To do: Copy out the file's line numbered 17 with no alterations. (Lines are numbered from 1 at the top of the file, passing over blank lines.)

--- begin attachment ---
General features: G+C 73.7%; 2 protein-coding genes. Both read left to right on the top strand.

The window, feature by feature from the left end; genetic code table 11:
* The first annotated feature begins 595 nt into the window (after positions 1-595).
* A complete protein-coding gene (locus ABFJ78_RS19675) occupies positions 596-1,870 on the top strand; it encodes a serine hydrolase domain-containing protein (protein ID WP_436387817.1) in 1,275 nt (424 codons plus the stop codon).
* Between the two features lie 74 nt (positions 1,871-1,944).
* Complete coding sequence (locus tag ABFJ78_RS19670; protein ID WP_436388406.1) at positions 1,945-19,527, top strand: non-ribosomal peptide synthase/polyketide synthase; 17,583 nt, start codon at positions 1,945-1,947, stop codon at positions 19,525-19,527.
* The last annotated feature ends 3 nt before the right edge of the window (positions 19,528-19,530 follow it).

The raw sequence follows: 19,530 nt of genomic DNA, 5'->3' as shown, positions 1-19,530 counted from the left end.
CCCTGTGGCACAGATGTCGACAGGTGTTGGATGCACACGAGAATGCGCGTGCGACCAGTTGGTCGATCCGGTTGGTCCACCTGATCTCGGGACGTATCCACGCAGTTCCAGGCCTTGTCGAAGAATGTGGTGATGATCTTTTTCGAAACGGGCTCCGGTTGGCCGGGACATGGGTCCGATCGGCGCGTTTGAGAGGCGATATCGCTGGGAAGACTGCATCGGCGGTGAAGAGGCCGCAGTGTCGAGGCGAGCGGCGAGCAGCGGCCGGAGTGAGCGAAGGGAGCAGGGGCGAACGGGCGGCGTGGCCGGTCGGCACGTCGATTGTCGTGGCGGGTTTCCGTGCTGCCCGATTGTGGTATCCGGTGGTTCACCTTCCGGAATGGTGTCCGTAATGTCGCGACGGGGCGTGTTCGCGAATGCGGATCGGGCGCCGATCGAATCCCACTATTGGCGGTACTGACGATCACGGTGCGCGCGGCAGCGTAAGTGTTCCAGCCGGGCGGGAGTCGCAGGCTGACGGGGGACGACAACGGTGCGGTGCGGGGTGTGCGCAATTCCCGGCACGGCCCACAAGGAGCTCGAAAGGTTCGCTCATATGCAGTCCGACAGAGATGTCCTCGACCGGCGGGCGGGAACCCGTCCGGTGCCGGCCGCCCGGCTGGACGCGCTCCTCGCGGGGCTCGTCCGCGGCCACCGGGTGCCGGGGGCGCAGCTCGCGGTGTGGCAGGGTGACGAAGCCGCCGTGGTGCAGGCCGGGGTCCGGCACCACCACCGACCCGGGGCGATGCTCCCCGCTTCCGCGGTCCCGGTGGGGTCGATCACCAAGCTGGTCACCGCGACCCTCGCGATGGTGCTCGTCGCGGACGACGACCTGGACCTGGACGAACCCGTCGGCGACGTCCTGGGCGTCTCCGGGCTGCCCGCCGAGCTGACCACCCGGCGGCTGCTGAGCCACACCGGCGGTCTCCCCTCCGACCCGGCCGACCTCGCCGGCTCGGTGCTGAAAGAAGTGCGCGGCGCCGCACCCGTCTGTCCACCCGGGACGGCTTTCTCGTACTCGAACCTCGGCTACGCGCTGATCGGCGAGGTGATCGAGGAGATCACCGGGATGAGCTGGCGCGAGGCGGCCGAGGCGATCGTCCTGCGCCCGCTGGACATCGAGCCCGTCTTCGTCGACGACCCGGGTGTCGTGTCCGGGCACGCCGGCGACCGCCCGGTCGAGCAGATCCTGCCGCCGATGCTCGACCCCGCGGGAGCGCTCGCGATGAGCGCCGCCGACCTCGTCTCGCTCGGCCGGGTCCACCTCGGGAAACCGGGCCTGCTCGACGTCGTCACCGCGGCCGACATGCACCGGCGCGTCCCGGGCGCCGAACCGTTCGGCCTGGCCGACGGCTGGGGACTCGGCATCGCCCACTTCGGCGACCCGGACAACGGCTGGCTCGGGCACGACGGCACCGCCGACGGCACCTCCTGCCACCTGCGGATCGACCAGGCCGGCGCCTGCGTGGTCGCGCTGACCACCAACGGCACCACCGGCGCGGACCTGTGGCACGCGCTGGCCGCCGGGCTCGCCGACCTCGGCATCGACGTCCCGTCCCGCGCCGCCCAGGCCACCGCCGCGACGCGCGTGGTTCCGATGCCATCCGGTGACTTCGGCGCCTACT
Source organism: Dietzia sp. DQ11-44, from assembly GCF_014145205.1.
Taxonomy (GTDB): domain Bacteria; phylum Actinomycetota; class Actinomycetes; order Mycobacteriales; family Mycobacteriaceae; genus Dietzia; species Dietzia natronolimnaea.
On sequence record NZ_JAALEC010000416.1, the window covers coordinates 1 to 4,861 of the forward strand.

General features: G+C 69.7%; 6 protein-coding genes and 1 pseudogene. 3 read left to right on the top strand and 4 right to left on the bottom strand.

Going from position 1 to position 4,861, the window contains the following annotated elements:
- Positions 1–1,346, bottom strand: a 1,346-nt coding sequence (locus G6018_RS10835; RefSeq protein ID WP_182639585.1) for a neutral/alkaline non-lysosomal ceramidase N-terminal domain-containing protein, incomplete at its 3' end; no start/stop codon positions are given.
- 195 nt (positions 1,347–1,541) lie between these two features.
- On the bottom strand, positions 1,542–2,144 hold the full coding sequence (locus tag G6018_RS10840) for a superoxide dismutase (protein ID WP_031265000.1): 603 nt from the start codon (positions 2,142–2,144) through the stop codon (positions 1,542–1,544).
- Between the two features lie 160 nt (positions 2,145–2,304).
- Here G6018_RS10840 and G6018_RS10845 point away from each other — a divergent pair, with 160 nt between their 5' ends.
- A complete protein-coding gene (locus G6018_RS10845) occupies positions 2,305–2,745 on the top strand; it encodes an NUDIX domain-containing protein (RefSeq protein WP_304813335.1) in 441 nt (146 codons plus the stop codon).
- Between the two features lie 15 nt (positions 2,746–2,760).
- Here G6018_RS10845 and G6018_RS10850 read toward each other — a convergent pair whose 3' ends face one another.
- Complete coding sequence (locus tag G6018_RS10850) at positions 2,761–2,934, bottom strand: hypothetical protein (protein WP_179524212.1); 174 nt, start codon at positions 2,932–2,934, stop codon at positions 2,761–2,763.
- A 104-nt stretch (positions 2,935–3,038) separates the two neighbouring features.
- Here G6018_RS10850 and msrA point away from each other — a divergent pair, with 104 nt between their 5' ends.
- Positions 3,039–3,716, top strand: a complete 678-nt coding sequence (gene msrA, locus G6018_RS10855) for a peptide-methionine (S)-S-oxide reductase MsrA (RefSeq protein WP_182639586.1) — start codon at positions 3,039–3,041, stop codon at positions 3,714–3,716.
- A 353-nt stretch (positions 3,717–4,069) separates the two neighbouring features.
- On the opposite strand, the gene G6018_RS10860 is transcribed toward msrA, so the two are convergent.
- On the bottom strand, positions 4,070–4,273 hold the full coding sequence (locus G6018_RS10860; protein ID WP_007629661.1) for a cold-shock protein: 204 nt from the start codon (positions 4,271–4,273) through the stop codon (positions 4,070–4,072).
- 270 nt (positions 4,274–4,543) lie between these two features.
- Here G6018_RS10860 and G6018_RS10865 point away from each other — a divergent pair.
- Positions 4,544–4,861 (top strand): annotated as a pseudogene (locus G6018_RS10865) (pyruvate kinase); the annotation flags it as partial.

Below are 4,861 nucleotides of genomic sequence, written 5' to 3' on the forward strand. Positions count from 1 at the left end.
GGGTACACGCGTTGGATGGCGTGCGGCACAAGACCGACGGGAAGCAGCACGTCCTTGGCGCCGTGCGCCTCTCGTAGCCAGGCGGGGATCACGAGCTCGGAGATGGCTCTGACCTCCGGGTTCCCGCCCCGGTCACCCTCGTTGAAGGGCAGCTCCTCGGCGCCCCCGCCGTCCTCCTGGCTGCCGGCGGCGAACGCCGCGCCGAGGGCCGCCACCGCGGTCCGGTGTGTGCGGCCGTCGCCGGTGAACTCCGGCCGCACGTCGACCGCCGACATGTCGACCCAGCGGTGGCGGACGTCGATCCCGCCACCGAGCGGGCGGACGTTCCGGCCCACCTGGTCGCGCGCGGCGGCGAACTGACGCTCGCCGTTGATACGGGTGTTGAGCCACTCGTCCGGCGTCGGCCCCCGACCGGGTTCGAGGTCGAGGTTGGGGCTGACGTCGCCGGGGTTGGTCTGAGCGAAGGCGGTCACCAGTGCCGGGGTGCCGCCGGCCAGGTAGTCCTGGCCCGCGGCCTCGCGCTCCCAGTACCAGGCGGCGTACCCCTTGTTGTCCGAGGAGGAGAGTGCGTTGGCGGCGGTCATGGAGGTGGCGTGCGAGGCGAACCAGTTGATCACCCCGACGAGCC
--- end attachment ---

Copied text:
- On the bottom strand, positions 1,542–2,144 hold the full coding sequence (locus tag G6018_RS10840) for a superoxide dismutase (protein ID WP_031265000.1): 603 nt from the start codon (positions 2,142–2,144) through the stop codon (positions 1,542–1,544).